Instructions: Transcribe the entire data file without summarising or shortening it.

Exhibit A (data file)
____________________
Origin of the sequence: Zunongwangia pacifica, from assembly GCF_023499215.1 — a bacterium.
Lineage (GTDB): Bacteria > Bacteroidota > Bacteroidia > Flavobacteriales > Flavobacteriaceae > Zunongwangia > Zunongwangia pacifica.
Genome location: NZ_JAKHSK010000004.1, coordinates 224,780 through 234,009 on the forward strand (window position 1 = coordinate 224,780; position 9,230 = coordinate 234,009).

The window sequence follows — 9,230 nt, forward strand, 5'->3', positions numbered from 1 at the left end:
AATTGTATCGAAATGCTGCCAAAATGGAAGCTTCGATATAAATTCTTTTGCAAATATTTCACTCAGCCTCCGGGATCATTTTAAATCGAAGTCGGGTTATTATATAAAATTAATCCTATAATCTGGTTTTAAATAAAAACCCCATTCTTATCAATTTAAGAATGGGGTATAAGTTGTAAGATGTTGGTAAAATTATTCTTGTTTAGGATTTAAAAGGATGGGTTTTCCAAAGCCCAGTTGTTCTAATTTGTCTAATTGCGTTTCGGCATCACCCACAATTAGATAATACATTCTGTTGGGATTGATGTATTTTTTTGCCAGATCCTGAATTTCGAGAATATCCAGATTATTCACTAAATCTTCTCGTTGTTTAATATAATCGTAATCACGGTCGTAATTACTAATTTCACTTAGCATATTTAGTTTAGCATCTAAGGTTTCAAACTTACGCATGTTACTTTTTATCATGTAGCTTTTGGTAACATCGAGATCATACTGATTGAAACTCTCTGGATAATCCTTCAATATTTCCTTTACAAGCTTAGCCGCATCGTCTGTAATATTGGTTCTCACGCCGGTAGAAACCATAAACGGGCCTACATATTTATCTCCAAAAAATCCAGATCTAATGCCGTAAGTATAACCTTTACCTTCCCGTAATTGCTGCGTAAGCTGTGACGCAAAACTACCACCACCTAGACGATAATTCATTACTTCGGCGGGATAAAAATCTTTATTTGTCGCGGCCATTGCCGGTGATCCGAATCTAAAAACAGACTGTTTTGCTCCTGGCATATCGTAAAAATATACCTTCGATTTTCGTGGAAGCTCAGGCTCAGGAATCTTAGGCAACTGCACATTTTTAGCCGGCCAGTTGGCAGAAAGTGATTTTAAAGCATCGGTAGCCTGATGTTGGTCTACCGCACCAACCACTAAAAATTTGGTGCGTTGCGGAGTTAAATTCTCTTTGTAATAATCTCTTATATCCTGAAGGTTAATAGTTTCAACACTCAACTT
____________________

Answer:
Origin of the sequence: Zunongwangia pacifica, from assembly GCF_023499215.1 — a bacterium.
Lineage (GTDB): Bacteria > Bacteroidota > Bacteroidia > Flavobacteriales > Flavobacteriaceae > Zunongwangia > Zunongwangia pacifica.
Genome location: NZ_JAKHSK010000004.1, coordinates 224,780 through 234,009 on the forward strand (window position 1 = coordinate 224,780; position 9,230 = coordinate 234,009).

The window sequence follows — 9,230 nt, forward strand, 5'->3', positions numbered from 1 at the left end:
AATTGTATCGAAATGCTGCCAAAATGGAAGCTTCGATATAAATTCTTTTGCAAATATTTCACTCAGCCTCCGGGATCATTTTAAATCGAAGTCGGGTTATTATATAAAATTAATCCTATAATCTGGTTTTAAATAAAAACCCCATTCTTATCAATTTAAGAATGGGGTATAAGTTGTAAGATGTTGGTAAAATTATTCTTGTTTAGGATTTAAAAGGATGGGTTTTCCAAAGCCCAGTTGTTCTAATTTGTCTAATTGCGTTTCGGCATCACCCACAATTAGATAATACATTCTGTTGGGATTGATGTATTTTTTTGCCAGATCCTGAATTTCGAGAATATCCAGATTATTCACTAAATCTTCTCGTTGTTTAATATAATCGTAATCACGGTCGTAATTACTAATTTCACTTAGCATATTTAGTTTAGCATCTAAGGTTTCAAACTTACGCATGTTACTTTTTATCATGTAGCTTTTGGTAACATCGAGATCATACTGATTGAAACTCTCTGGATAATCCTTCAATATTTCCTTTACAAGCTTAGCCGCATCGTCTGTAATATTGGTTCTCACGCCGGTAGAAACCATAAACGGGCCTACATATTTATCTCCAAAAAATCCAGATCTAATGCCGTAAGTATAACCTTTACCTTCCCGTAATTGCTGCGTAAGCTGTGACGCAAAACTACCACCACCTAGACGATAATTCATTACTTCGGCGGGATAAAAATCTTTATTTGTCGCGGCCATTGCCGGTGATCCGAATCTAAAAACAGACTGTTTTGCTCCTGGCATATCGTAAAAATATACCTTCGATTTTCGTGGAAGCTCAGGCTCAGGAATCTTAGGCAACTGCACATTTTTAGCCGGCCAGTTGGCAGAAAGTGATTTTAAAGCATCGGTAGCCTGATGTTGGTCTACCGCACCAACCACTAAAAATTTGGTGCGTTGCGGAGTTAAATTCTCTTTGTAATAATCTCTTATATCCTGAAGGTTAATAGTTTCAACACTCAACTT